When the Environment Agency (EA) dreamed up their “wish list” for the York Flood Alleviation Scheme (FAS) following the windfall £45 Million pound funding they were given after the 2015 floods they didn’t even have it on their initial five year plan in 2016:
When they did add it, they thought the Clifton Ings Barrier Bank raising would all be constructed by now (summer 2020)
However, initially they didn’t allow for a number of factors including the length of time it takes to first get an Environmental Impact Assessment Scoping Opinion written and approved, and then the requirements for a major planning application going through the planning system.
However, as any good project manager knows, things do not always run to plan…
In the dodgy “Long list of options”, which York Natural Environment Trust (YNET) criticised in their objection to the plan, one risk they did not include was the inability to source the correct clay for the preferred option that they’d rigged the list in favour of.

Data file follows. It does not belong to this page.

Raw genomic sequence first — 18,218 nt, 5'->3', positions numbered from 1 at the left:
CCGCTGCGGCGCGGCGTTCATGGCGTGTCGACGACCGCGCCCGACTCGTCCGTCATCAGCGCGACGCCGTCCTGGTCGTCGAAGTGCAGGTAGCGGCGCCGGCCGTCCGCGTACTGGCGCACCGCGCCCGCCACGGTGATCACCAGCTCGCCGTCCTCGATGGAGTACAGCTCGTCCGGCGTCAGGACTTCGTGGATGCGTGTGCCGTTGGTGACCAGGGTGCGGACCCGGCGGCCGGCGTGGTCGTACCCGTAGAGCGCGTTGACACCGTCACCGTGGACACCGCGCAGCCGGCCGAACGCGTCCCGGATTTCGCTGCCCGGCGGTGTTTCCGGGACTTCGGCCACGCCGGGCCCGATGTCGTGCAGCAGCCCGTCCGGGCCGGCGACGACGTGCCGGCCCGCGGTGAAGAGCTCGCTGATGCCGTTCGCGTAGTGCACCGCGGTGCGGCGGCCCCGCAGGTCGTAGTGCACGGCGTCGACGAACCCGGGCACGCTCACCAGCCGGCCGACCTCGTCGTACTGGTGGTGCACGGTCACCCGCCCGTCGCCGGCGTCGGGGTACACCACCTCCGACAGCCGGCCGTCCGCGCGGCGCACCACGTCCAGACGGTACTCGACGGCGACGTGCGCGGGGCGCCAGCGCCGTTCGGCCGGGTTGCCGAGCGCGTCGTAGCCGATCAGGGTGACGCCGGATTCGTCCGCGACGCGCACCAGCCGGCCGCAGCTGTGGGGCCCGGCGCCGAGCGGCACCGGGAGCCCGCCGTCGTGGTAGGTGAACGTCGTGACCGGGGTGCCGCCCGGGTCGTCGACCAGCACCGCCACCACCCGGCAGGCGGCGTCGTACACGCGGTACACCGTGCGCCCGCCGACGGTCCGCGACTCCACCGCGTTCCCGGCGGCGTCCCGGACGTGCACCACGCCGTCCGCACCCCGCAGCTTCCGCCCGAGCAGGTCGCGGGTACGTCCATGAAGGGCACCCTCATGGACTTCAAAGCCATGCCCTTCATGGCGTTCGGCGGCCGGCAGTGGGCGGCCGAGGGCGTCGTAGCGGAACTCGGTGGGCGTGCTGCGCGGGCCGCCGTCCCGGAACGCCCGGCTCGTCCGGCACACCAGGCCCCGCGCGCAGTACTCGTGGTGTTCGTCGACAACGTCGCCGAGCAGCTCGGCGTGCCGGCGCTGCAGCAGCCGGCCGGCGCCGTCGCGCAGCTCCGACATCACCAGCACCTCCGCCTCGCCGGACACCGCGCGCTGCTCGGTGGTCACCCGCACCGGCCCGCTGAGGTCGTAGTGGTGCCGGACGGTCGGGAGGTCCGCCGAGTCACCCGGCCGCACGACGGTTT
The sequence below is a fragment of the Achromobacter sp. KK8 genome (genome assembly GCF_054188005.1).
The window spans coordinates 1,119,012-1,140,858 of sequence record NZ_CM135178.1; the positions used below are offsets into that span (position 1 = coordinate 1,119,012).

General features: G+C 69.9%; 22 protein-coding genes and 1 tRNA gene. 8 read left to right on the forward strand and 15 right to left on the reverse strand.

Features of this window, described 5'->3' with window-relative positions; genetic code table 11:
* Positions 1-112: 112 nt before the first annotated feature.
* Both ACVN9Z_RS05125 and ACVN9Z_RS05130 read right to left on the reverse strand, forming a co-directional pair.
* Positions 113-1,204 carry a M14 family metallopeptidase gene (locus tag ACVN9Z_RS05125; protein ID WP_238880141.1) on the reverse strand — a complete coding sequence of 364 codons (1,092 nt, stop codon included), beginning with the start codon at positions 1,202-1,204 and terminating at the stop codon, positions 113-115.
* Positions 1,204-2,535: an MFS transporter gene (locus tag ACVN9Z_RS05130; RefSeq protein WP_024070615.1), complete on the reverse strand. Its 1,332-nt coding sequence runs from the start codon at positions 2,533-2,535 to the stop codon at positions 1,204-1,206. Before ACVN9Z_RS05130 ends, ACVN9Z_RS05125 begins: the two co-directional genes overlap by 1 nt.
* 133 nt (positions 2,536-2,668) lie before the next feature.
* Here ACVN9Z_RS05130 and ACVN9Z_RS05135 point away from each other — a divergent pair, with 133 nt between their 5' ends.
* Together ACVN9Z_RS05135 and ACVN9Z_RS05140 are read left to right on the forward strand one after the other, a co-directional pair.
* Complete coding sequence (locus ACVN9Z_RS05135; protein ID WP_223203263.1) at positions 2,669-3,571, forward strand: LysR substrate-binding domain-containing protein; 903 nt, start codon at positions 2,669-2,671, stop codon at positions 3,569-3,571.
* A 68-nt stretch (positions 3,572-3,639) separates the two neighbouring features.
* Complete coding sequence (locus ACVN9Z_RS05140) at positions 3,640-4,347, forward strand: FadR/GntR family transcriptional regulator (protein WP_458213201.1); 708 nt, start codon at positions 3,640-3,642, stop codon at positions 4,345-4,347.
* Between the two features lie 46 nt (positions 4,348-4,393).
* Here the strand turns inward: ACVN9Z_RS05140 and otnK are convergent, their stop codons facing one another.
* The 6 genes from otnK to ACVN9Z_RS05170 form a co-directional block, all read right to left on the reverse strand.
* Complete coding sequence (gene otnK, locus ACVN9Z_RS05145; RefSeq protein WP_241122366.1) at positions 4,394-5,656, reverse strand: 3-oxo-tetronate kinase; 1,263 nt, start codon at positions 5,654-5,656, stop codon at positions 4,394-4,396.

In one of the EA estimates around 80,000 tonnes of clay are required, which equates to digging a quite big 104,000 cubic metre hole somewhere, and If they have to quarry the clay rather than buy it from somewhere local like either Escrick or Hemingbrough, they’d need a minerals planning application with an EIA which would likely take a year or more to prepare.
Shipping the material onto site could also bring with it an estimated 5000 wagon trips down Shipton Road in York, along with the A1237, to reach it. One shouldn’t forget the amount of diesel being used and the resultant gases and particulate matter entering the local atmosphere.
It now comes out in the July 2020 minutes of the Advisory Board meetings that the EA don’t have a source of clay yet but that they may also have to make to with a lower grade clay resulting in one of the key improvements claimed for the scheme not being possible – allowing the water to be drained off more quickly from the Ings.
Not to worry because they can still start their idea of a scheme by getting their works compound built from September onwards on top of fields, the Cornfield Reserve, that had been lovingly managed for wildlife since 2000 in the hope that come spring 2021 they’ll have discovered 80,000 tonnes of clay they can do the job with.
Would you trust your environment with them?